Get Your Petsitter Printables

I’ve fine tuned my planning to make sure Honey has a good experience with a petsitter.

I prepare a vet permission letter authorizing my petsitter to seek treatment for Honey in case of an emergency. I leave a thorough list of important numbers, including the microchip company’s. And I make a petsitter check list for myself so I don’t forget anything.

Sign up below to get your copies of these helpful petsitter printables.

Don’t forget to click the email that confirms that you signed up to get the printables. If you lose the email in your spam folder or forget to reply, you won’t get the petsitter printables. 

Related Posts Plugin for WordPress, Blogger...


  1. In the US, it is much harder with dogs because we aren’t accepted many places. In Germany, it was much easier to take us along. Luckily, Mom is pretty traveled out, so she likes to stay home. We do go on road trips and we do great in the car, although 12-14 hour car days are long. We sigh when we need a stretching break but mostly we catch up on napping. We have had pet sitters too and that worked out well, but no kennels for us no matter how fancy, it is very expensive and we wouldn’t like it too much. Now with three of us dogs, our options are even more limited, but that doesn’t seem to bother Mom at all…being stuck home with us that is. Who will watch our cats seems to be the bigger problem around here.

    • In my family, the rule is that people with children get to stay home. Everyone else gets to travel. Pets aren’t considered kids.

      But now that my nieces and nephews are older, I enjoy staying home more on the holidays.

      As for Germany being more pet-friendly–I suspect that if the U.S. allowed dogs in more places, we’d see much better behaved dogs because of all the socialization.

  2. Thanks for the reminder. I have to find a dog-friendly hotel for Christmas.

    Chuck and I took Bailey on her first NC to NY road trip in April when she was about 4-ish months old. Since Bailey gets carsick, we bought some calming drops to help her sleep. She did well considering the trip took about 13 hours. I hear you on the stopping for a bathroom break in traffic. We were about 20 minutes from my inlaws on a major highway when Bailey peed in the car.

    If anyone has them, I would love some tips on how to keep Bailey hydrated during the drive. Getting her to drink was tough. We had to put the calming drops in this sweet potato and goat milk mix so she was somewhat hydrated, but she drank a gallon of water the minute we got to my in-laws house. 10-13 hours is a long time to go without drinking water.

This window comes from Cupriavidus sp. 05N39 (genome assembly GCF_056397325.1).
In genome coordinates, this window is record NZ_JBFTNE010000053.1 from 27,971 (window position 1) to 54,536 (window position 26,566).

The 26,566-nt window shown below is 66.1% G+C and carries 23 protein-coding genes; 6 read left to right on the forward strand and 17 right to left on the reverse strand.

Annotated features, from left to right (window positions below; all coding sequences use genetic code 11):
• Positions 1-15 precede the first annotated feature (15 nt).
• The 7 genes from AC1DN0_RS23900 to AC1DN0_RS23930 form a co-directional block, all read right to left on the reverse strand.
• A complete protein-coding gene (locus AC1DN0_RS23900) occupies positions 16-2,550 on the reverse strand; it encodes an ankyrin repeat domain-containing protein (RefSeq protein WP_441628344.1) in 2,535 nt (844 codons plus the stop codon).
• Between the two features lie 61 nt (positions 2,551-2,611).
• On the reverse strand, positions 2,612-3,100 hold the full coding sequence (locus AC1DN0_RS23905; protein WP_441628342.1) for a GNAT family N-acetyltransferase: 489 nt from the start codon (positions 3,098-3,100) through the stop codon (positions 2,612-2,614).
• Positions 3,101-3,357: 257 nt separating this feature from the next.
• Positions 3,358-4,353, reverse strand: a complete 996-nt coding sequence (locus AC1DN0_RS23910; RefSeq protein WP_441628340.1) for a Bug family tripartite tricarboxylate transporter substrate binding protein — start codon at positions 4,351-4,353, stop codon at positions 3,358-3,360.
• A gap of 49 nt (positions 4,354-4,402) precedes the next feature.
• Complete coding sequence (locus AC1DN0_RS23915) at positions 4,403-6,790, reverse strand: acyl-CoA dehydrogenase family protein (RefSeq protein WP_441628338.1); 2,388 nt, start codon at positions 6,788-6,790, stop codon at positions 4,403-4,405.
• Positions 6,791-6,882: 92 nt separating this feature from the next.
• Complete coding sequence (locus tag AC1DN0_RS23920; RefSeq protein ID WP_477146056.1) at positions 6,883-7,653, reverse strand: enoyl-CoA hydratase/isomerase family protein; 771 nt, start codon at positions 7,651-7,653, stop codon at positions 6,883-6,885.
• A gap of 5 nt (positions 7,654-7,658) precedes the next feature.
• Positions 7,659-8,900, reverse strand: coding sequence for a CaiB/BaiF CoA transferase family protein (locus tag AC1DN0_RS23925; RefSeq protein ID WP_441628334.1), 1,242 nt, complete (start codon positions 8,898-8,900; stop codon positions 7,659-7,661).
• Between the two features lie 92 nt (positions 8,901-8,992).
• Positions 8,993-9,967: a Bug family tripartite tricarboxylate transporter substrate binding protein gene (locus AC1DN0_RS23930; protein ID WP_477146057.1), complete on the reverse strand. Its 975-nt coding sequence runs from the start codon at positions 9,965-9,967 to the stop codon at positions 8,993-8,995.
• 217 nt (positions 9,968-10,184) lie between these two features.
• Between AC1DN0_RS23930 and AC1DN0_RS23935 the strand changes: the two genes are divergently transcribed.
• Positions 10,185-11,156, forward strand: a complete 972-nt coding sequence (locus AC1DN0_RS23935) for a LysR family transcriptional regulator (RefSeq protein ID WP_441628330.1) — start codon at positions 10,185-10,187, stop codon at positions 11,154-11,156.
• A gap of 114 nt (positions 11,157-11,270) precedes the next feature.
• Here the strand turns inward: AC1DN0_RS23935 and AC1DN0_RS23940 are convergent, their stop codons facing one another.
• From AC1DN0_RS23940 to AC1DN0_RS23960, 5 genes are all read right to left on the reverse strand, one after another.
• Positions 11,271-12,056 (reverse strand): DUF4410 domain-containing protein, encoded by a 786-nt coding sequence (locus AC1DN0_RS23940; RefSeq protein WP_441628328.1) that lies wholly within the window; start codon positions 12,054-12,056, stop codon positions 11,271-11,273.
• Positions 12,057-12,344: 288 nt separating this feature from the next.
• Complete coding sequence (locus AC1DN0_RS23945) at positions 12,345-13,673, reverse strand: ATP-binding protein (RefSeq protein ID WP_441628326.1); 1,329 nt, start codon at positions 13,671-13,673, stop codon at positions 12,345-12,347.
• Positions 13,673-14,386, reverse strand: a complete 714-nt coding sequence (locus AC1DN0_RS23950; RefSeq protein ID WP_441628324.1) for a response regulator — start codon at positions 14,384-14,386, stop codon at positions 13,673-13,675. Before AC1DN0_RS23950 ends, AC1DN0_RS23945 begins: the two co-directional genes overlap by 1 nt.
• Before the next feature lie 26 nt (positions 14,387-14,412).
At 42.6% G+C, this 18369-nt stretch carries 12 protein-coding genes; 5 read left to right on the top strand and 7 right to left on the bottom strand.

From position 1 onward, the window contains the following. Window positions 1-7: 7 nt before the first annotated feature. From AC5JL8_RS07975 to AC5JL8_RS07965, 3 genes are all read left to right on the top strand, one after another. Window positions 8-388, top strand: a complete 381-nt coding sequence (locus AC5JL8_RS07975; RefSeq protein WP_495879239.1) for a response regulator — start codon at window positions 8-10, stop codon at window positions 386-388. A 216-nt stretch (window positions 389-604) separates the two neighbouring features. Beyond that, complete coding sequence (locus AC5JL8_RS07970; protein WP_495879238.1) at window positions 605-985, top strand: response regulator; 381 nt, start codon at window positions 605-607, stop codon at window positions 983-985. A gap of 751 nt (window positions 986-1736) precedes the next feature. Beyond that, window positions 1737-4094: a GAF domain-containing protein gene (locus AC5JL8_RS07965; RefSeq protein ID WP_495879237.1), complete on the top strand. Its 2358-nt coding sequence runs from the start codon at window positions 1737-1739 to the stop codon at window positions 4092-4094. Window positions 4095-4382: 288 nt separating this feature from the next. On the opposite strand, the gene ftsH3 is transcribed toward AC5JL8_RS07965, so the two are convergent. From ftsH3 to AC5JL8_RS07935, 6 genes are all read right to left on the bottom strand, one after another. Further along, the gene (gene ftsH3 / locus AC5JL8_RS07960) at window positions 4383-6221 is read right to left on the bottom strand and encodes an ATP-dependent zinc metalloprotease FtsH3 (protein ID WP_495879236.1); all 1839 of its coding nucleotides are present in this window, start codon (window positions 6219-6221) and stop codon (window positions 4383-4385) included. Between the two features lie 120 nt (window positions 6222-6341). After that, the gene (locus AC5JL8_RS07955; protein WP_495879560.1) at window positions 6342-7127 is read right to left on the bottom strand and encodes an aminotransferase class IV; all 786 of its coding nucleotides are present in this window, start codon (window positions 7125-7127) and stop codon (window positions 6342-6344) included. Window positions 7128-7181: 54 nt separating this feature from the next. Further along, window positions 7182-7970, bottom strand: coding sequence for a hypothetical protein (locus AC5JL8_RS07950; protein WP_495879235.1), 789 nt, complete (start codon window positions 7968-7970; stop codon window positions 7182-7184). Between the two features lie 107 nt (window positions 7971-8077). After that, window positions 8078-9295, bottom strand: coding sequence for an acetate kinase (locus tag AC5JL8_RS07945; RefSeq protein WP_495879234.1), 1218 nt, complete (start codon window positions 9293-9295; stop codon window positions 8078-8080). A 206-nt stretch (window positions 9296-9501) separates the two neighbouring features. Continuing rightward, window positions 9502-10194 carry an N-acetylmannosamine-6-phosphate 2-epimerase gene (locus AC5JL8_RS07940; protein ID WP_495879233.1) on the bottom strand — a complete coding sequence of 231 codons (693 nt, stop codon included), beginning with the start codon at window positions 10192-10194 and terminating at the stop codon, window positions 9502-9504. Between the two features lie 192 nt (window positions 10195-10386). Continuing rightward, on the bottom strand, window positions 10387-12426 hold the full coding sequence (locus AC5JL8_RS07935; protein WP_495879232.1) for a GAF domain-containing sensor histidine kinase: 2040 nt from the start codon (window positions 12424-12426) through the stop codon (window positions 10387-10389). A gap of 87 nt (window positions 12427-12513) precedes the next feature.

3. We stay home for the holidays. We are lucky most of our family lives close by. My family is local, and my hubby’s family is only 2 hours away so we make day trips only to visit them. Usually one of my sisters or a friend will come over once to let the dogs out and feed them, since it is a long day.
    When we do travel, we use a pet sitter. We are very lucky because my sister and my friend are usually available, and we feel comfortable leaving our house and pets with them! Those documents will be handy to have though, thanks for sharing them.

  4. Oh man, yes she was. She took that trip like a champ. We drive overnight and usually make it in less than 10, but we got a late start after a full day of work so we kept stopping to sleep. We missed the NY-traffic window and spent two hours napping in the car at a New Jersey rest stop. This year, we’re traveling on a Saturday so we should be able to get ample sleep before the drive.

    Anyway, I’ll definitely have to give this toy a shot. Thanks for the suggestions! I think she avoids eating or drinking in the car because she feels sick, but that’s why I want to keep her hydrated. I have the same problem even when we make a 30 minute drive to the lake. I bring water with me, but she never wants anything to do with it.

  5. Sam and I stay home for the holidays usually, especially now that we have Ducky.

    Back in ’05 when my Dad passed away, we left Callie and Shadow at the PetSmart PetsHotel that was fairly new here in Greenville. I had been taking them there for daycare on rainy days so they wouldn’t have to spend the whole day in their dog house, so I knew the staff pretty well and felt comfortable with the arrangement. Over time, the staff changed almost as often as I changed my clothes and by early ’08, I was no longer comfortable with leaving the girls there even for daycare. So, I had to find a pet sitter I could trust. I was lucky — I found one fairly quickly and I still use them on occasion. I wouldn’t do it any other way now. The usual overnight sitter is also their groomer, and my girls all love her. And, they love the day-time sitters too. If they can’t stay with my girls, I don’t go, period. I still have all the forms that I signed back in ’08 before Jen first came over to play with the girls while I was at work. But it wouldn’t hurt to have a set of your forms, too. Thanks for sharing them with us!!